And now we get to the most confusing, and backlash-inducing, aspect of the Xbox One: the attack against the pre-owned market. I’m going to try and explain this as easily as I can because there has been a lot of confusion and conflicting talk surrounding this ‘function’ of the system, and even I, myself, have barely begun to understand it.
Basically, when you get a new game and put it into your Xbox One, it installs to the hard drive (which is mandatory) and registers to your Xbox Live account. If you were to then take that disc to a friend’s house, or even to somebody else’s console in the same house, and put it into their console, you would be faced with two options: sign into your Xbox Live account (ie the one you registered the game to) and play it as normal, or attempt to use their profile but have to pay a ‘fee’ to do so.
Now, if you were to give a friend your actual disc and they attempted to play it, they would still be unable to do so without paying the fee, which (and I’m pretty sure this has been all but confirmed) is the FULL PRICE of the game. The ONLY way around this is for your friend, or whomever, to play the game using YOUR Xbox Live account, opening you up to all manner of potential problems with the loss of accounts and sensitive information. And this, folks, is why there is an enormous backlash currently ongoing surrounding this very confusing and problematic system.
Essentially, this is just the online pass system that EA employed in many of their games only far more restrictive, because it’s not just the multiplayer you’re unable to access but the entire game itself. Also, what does this mean for people buying second-hand games from retail stores? Would you have you buy the game from the store, return home and then pay full price for the game again just so you can actually play it? After you’ve installed the game to your hard drive and registered it, you can then play it without needing the disc in the drive, so what happens when you want to trade it in? Could you still play the game even without possession of the disc? I’ve heard that Microsoft plans to allow people to trade in their digital licenses for games over Xbox Live but that they aren’t discussing that particular feature yet, but it’s still all incredibly confusing when it shouldn’t be.
This is, by far and large, the element of the Xbox One that I am most unclear about at this stage. When I first heard of needing to pay a fee to play a second-hand game, I imagined it to be an amount similar to that of the aforementioned online passes for EA titles. Then I read that it would be the full retail price of the game, and now after reading the Eurogamer article, I’m pretty sure that I understand, at least at a basic level, how the system works–and I don’t like it. At all.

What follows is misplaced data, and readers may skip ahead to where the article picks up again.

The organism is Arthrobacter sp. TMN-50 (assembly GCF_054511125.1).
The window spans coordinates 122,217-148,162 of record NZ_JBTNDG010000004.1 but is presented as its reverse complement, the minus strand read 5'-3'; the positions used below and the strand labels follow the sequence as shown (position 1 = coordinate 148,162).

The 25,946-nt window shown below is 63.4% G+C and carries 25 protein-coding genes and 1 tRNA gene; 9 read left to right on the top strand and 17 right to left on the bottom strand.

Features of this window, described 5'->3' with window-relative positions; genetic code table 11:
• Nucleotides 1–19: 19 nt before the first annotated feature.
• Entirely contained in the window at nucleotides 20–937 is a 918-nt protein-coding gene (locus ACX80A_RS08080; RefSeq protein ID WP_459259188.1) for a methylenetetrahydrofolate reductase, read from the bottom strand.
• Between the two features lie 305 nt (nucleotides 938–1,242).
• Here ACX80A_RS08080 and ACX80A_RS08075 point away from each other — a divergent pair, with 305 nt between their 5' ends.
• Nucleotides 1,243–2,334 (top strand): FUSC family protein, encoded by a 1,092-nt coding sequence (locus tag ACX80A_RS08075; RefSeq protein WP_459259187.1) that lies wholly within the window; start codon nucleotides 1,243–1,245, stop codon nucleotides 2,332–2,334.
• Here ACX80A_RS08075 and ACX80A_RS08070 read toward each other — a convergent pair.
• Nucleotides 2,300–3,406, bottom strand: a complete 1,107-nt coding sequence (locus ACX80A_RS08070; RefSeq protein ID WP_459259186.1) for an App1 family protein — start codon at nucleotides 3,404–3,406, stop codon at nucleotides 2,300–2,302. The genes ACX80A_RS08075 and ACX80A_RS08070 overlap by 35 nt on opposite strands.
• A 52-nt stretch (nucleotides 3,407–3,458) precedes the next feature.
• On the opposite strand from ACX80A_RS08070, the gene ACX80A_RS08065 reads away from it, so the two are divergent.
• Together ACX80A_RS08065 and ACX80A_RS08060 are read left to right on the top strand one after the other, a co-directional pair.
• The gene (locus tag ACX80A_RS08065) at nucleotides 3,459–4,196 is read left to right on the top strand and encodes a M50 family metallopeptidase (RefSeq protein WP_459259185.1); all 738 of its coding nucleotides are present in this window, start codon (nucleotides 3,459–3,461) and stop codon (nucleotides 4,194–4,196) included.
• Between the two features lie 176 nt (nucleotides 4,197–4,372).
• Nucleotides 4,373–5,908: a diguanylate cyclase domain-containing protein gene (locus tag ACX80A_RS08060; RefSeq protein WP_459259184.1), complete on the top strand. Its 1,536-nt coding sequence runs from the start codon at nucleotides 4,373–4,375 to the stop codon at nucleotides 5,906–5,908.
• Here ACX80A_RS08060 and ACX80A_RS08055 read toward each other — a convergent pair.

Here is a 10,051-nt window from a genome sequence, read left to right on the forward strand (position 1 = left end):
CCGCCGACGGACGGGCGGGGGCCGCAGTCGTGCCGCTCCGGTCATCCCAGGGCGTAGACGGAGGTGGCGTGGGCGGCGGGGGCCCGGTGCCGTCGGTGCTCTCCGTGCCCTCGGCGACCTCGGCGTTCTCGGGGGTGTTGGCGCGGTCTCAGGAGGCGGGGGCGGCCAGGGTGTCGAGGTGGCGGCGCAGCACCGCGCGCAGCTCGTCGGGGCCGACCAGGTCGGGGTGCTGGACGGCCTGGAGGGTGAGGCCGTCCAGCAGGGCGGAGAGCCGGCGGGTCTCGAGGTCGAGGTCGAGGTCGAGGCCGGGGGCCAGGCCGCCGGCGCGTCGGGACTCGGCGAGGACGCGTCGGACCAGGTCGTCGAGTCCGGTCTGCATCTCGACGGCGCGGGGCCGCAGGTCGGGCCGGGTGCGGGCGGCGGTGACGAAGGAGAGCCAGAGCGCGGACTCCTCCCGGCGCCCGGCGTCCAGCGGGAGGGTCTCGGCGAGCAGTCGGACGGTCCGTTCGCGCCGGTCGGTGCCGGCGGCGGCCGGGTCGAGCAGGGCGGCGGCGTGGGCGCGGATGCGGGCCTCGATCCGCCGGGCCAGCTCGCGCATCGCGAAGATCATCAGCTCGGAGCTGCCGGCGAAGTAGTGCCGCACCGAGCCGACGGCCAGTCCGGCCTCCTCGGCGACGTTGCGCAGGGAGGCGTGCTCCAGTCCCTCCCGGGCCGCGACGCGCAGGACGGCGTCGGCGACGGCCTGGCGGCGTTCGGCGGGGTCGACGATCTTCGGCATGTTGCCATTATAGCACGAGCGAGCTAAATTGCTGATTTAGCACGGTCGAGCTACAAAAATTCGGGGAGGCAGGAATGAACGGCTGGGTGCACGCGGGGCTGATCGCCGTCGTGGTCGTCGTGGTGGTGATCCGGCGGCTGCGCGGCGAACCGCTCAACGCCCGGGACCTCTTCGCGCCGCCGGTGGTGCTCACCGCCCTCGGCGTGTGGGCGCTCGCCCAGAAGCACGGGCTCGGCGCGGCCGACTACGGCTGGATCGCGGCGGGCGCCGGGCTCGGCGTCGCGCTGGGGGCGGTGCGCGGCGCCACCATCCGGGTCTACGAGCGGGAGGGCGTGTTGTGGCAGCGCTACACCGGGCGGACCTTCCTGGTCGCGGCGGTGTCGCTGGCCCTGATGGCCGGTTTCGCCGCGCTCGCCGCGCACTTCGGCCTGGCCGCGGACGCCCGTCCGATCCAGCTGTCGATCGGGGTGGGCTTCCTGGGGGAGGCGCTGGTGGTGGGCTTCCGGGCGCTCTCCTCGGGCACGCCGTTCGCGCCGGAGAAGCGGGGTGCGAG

We’ve known for a while now that the pre-owned games market is something that the big publishers have wanted to rain fire and brimstone on, and as such, it was expected that Microsoft and Sony (who haven’t revealed their plans for second-hand games yet) would introduce certain features into their consoles to either block them completely or capitalise on. Ultimately, however, this move on Microsoft’s part is as anti-consumer as it gets, and from reading the many comments and thoughts of those who have read for themselves how it’ll work, it’s done a considerable amount to damage the Xbox One’s reputation before it’s even started out.
Essentially, this move means that if you have two Xbox One consoles in the same house, with two different Xbox Live accounts being operated by two different people, you would need to buy the game twice or face having to share the same profile. That is not consumer friendly, and it only makes me believe that Microsoft’s, and the publishers’, intentions are for multiple purchases to be made of a singular product, and I cannot get on-board with that.
This is something that is going to make me seriously reconsider what system I opt to purchase for the next generation, and we haven’t even heard how Sony plans to deal with the pre-owned market yet. So many people are assuming that they will not choose to follow in the same footsteps as Microsoft has, and I would hope that they are correct, but it remains to be seen. Honestly, I heavily doubt that there won’t be some degree of anti-second-hand games measures in force with the Playstation 4; I just hope they aren’t as draconian as Microsoft has apparently made theirs.
Which one will I buy?
So far, we have only seen two press conferences revealing quite little about their respective consoles, so it is far, far too early for me to be making a decision on which side I will be leaning towards with the next generation. Both devices have plus points, and both have bad ones, but E3 is sure to provide more details about both, specifically about the launch catalogue, prices and so forth. However, if I were to base my decision on my future purchase right now, based purely from what I’ve seen in the two conferences, I would be buying a Playstation 4.
As for the Xbox One unveiling, to say it underwhelmed me would be an understatement. I was expecting so much more and received so little in return. I had many problems with their conference but the biggest, without a shadow of a doubt, is how Microsoft seems unable to provide clear, concise, easily understandable and consistent answers concerning the machine’s core features–and until that happens, the confusion surrounding the Xbox One is sure to continue.